I’ve been watching birds for a very long time. Probably more than thirty years. I didn’t start taking photos of them, though, until digital photography made it affordable. And I didn’t start keeping a “List” until the last quarter of 2016, when I joined a birding group, with a friend.
My camera is a Point and Shoot Canon. A very good PaS though, a PowerShot SX60 HS. What it may lack in speed, it makes up for in zoom. It may not have the absolute clarity that a DSLR has, but it’s perfect for me and my budget.
There are a few ways to navigate this site. You can simply start at the front page, which is my newest photos, going backwards, or you could use the Archives page do the same thing, but that gives you a list of dates by month, and includes the number of entries for that month.
The Life List heading takes you to a numbered list of birds I have posted, with their common name, and binomial name.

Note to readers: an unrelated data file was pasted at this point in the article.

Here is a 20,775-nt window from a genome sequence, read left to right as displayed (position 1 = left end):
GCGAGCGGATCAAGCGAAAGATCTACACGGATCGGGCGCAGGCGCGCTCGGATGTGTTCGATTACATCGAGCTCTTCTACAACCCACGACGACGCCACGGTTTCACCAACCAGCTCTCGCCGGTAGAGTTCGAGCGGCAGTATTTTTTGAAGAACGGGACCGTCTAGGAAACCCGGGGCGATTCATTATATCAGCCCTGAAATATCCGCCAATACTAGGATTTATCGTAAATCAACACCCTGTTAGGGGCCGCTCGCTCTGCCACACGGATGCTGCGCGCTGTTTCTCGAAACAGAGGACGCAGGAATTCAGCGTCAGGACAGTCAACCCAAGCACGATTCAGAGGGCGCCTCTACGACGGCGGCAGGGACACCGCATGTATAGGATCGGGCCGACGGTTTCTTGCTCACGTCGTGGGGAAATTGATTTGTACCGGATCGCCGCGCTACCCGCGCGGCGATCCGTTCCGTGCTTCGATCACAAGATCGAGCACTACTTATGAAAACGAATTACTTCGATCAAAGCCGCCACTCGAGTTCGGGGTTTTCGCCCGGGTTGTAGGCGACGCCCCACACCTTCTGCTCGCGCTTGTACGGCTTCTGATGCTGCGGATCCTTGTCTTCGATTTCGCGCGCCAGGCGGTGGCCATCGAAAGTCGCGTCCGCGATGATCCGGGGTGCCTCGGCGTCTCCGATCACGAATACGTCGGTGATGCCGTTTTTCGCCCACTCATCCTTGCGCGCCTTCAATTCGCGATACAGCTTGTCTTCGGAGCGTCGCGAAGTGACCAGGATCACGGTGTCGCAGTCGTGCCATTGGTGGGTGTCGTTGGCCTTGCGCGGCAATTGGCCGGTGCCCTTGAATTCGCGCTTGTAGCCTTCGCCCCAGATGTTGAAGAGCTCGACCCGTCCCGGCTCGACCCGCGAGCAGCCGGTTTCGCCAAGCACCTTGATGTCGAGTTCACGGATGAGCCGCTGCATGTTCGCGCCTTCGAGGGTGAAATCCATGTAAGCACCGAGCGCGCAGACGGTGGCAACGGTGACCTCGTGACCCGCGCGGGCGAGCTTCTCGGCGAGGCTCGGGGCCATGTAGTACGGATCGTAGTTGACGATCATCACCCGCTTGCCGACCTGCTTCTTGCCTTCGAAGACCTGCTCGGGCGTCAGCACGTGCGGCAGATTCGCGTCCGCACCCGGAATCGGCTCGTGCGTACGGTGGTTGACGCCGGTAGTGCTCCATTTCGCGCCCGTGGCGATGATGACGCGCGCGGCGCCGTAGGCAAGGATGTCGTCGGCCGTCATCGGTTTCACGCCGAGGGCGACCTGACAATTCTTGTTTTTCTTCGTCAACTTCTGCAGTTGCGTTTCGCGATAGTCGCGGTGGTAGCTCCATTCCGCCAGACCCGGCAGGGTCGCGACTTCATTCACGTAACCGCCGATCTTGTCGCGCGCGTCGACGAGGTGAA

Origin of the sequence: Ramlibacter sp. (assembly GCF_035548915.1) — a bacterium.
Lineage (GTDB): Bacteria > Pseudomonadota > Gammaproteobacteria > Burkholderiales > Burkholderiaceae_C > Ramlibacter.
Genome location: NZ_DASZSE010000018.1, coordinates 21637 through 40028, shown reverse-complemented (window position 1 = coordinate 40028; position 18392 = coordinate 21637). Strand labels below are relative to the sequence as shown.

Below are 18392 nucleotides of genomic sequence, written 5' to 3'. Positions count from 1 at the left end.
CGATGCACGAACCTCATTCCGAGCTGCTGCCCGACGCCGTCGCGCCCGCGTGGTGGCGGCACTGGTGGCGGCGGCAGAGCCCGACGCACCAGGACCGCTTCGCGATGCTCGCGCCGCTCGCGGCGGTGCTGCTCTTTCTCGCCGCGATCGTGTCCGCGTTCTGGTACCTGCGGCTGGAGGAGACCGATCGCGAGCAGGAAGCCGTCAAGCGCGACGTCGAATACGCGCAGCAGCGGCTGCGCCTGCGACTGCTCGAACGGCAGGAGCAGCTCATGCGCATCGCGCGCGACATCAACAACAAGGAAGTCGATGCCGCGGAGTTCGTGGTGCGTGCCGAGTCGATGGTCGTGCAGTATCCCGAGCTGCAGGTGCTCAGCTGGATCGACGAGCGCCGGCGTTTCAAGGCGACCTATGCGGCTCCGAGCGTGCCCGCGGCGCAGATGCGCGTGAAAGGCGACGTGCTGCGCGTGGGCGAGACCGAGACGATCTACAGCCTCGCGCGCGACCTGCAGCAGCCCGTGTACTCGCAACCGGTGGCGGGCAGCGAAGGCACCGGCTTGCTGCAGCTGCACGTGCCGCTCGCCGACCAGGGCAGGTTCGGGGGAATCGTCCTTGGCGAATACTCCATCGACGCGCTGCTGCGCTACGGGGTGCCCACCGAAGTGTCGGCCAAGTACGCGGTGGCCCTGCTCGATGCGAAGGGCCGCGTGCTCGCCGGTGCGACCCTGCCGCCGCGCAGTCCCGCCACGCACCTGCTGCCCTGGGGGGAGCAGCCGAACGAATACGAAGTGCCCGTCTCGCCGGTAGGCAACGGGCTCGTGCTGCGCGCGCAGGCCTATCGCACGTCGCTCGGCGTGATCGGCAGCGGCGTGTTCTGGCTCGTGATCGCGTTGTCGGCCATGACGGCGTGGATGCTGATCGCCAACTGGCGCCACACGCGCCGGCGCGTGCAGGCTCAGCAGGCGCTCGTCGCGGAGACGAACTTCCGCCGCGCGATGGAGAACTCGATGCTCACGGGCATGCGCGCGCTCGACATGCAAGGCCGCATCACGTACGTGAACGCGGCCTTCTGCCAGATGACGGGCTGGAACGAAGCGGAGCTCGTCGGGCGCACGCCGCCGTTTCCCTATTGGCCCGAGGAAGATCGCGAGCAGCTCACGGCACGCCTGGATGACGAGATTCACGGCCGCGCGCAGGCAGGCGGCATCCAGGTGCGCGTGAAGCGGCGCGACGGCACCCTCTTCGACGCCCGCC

The Locations page is a list of locations I’ve taken photos of birds, and each link will take you to a page of all birds from that location.
The Tags page is a “tag cloud” which indicated by the size of the text which listings have the most entries. If you want to see all of my ducks, for example, use the tags page, and click “duck“. The same for “https://melaniejcook.com/tag/pigeon/”, but not magpie, as we only have one magpie species in Australia, so there isn’t much point tagging the magpie posts “magpie”.
The categories page is simply a method I’ve used to loosely group birds according to type. I’ve used my Slater Field Guide as a starting point for doing this, and some categories are much broader than others. And a little odd. Bee-eaters and Rollers are included in “Kingfishers“. But Ducks, Geese and Swans included Ducks, coots, geese, swans, pelicans, grebes, – waterfowl. Whereas “Waterfowl” covers Crakes, Rails, Jacanas, Swamphen, Moorhen, Coots, Cormorant, Darter.